# Seminars & Events for Graduate Student Seminar

##### Asymptotic Representation Theory

I will offer a glimpse of asymptotic representation theory, focusing on the typical and extremal behavior of representations of S_n as n approaches infinity.

##### The Bieberbach Conjecture

The Bieberbach conjecture was a mirage, but it has become solid reality. Who knows when the next mirage will become an oasis of heavenly delight?" -- Lars Ahlfors

##### Five hundred years of differentiation in fifty minutes

We will cover the history of the derivative and its many historical variants from the late Renaissance through early twentieth century generalized derivatives, highlighting the problems, politics, and institutions that drove changing mathematical conceptions of differentiation in the modern world.

##### Belyi's Theorem

Belyi's Theorem provides a surprising and fairly recently-proved connection between the analytic and arithmetic theory of Riemann surfaces/algebraic curves. It states that a Riemann surface/algebraic curve has a holomorphic map to CP1 that is unramified except over 3 points if and only if it has a projective embedding where it is defined by polynomial equations with coefficients in a number field. I will explain what that means, provide a proof, and discuss consequences, such as the fact that the deep and mysterious absolute Galois group of Q acts faithfully on things you can draw on a blackboard.

##### Percolation on Z^d

Percolation is a stochastic process defined on graphs which was introduced by Broadbent and Hammersley as a model for the flow of a fluid through a porous medium. I will define independent bond percolation on the lattice Z^d and explain the percolation phase transition in this case. I will then give some results which describe the subcritical and supercritical phases. Time permitting, I will end with some theorems about percolation at the critical point in two dimensions.

##### Analytic Number Theory in Function Fields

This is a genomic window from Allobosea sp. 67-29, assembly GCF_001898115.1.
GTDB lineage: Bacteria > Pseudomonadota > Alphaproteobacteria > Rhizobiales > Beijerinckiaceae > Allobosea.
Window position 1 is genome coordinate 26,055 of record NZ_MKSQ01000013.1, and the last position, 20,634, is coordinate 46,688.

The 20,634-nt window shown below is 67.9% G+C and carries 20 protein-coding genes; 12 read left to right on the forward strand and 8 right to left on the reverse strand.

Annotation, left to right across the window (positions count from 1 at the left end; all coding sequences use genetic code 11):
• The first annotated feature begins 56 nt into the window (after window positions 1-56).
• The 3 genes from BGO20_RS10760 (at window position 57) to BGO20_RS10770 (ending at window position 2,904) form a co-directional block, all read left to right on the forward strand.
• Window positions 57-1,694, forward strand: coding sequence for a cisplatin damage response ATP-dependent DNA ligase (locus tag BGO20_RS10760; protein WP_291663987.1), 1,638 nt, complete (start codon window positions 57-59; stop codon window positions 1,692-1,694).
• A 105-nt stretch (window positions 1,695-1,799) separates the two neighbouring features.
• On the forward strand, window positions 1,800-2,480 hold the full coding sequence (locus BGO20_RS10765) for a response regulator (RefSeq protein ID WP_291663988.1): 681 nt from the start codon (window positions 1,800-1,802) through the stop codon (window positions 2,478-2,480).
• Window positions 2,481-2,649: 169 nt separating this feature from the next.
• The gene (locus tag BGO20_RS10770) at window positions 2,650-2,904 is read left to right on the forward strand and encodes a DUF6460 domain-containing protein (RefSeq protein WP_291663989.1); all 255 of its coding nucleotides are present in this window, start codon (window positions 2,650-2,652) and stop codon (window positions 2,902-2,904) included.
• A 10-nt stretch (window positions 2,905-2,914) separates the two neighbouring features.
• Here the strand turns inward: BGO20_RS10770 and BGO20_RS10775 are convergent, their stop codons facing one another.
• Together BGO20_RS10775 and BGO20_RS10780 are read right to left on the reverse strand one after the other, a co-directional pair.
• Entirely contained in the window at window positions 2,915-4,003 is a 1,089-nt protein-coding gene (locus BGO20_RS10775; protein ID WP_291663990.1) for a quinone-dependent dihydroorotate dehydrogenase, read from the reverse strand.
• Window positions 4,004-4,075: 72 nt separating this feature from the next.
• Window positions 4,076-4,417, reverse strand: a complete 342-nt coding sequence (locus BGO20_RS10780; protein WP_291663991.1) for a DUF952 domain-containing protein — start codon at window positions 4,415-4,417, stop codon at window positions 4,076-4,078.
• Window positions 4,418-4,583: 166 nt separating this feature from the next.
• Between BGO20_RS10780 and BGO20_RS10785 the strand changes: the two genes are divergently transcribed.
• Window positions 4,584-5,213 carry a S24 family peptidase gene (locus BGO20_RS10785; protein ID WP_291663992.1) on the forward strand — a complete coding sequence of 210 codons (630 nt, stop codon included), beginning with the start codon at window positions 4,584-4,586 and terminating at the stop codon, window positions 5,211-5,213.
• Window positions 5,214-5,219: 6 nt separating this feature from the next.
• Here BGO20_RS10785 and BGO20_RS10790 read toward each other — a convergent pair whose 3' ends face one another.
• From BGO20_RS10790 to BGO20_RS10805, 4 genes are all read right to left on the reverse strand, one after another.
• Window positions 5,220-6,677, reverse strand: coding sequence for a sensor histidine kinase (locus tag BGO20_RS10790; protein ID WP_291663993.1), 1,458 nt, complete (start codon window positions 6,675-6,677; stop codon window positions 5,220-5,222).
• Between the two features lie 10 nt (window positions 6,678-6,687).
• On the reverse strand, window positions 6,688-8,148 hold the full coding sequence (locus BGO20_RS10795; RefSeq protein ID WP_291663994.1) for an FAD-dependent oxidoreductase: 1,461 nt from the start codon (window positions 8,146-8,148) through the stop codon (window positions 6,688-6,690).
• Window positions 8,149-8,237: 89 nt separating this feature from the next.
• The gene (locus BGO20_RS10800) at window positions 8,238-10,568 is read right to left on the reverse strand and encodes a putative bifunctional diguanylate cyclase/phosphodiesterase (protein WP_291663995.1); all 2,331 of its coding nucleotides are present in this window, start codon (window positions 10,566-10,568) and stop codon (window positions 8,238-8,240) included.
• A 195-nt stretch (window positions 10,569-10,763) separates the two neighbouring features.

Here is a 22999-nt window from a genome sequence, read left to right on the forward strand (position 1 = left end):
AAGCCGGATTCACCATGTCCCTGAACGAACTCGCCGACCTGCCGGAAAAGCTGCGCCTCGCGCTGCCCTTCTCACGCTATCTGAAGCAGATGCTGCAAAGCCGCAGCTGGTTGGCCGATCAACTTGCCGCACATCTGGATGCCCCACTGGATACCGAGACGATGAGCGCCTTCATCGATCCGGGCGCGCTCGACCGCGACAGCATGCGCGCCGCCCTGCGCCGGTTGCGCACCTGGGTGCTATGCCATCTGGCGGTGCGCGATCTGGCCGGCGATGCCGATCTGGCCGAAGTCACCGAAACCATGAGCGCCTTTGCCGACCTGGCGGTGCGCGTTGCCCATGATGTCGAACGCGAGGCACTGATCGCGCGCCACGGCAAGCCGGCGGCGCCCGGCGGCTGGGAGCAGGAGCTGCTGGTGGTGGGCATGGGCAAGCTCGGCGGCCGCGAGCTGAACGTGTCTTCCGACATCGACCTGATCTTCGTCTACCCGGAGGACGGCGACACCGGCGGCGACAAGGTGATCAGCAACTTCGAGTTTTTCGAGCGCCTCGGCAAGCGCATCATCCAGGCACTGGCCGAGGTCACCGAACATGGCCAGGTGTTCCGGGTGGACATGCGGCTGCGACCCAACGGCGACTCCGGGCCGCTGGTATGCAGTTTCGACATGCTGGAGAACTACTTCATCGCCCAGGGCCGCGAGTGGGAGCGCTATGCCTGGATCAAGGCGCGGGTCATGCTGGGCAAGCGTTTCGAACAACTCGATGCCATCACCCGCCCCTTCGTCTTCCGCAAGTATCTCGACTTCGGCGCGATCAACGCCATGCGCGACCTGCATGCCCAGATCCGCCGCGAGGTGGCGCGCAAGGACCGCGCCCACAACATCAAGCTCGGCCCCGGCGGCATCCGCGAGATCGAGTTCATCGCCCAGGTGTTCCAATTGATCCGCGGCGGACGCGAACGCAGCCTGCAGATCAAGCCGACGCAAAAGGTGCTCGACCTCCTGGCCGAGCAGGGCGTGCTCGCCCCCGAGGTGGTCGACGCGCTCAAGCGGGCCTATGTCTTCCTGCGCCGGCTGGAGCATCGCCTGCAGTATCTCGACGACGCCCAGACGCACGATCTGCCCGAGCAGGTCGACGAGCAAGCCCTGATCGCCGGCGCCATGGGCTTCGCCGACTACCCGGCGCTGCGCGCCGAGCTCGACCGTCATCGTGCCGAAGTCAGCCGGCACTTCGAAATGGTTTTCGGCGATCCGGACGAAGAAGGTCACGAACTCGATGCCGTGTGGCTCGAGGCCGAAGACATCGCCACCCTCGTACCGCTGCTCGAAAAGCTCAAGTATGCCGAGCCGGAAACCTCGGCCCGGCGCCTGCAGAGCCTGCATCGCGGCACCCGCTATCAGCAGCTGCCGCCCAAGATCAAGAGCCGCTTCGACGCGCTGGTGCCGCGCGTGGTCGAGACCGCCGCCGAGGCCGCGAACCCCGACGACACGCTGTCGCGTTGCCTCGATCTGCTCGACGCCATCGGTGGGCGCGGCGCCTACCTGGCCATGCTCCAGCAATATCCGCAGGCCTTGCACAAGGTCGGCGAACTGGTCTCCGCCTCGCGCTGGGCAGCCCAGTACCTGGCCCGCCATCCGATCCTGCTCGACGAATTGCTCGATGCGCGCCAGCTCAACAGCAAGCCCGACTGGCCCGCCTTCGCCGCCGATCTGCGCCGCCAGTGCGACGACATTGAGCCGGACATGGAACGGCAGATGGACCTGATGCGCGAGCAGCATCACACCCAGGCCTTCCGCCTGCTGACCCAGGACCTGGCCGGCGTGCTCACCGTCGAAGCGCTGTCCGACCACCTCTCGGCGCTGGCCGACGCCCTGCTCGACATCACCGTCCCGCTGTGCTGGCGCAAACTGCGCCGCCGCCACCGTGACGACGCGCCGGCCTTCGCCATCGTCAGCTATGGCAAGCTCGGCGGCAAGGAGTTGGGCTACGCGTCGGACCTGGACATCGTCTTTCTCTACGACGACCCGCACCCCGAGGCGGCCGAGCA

Function fields are a good toy model for number fields. I'll give an easy proof of the prime number theorem for the function field F_q(t), along the way proving the Riemann hypothesis, and talk a little bit about number theory in field extensions. If time permits, I'll discuss the Mertens conjecture in both number fields and function fields. No algebraic geometry will be harmed in this talk.

##### Open problems in mathematical general relativity

Introduced by Einstein in 1915, the theory of general relativity is probably one of the most well-tested theories in physics. And yet a basic mathematical understanding of this theory is lacking (for no other

reason than being difficult). I would like to introduce some of the major open questions.

##### On Fluid Mechanics and its Difficulties

I'll spend the first half (but hopefully less) of the talk giving an abridged introduction to the Euler and Navier-Stokes equations, covering the basic derivations and some of the known results. Afterwards, I will provide two examples to illustrate some of the difficulties in analyzing these equations. The first example is a 1-dimensional model problem for the 3-dimensional Euler equations that mimics turbulent behavior. This model is simpler, but fails global well-posedness in a bad way. The second example is an Eulerian-Lagrangian recasting of Navier-Stokes that fails global well-posedness for somewhat topological reasons.

##### Higher Composition Laws

In 1798, Gauss described a composition law on the space of SL_2(Z) equivalence classes of binary quadratic forms with fixed discriminant D. This law turned this set into a group, which turned out to be the narrow class group of the field Q(\sqrt{D}). However, this composition law was complicated and seemed unmotivated. 200 years later, an interpretation was found, which led to the higher composition laws. I will discuss these spaces, where they come from and what has been done with them.

##### Honeycombs

We will discuss Horn's conjecture and a visually appealing way to understand it.

##### Singularity Theory

Pioneered by Whitney in the 1950's, singularity theory deals with the local behavior of smooth mappings between manifolds. We will discuss some basics of singularity theory, including what a "generic" smooth map looks like, and hopefully hint at some applications in topology as well as the real world.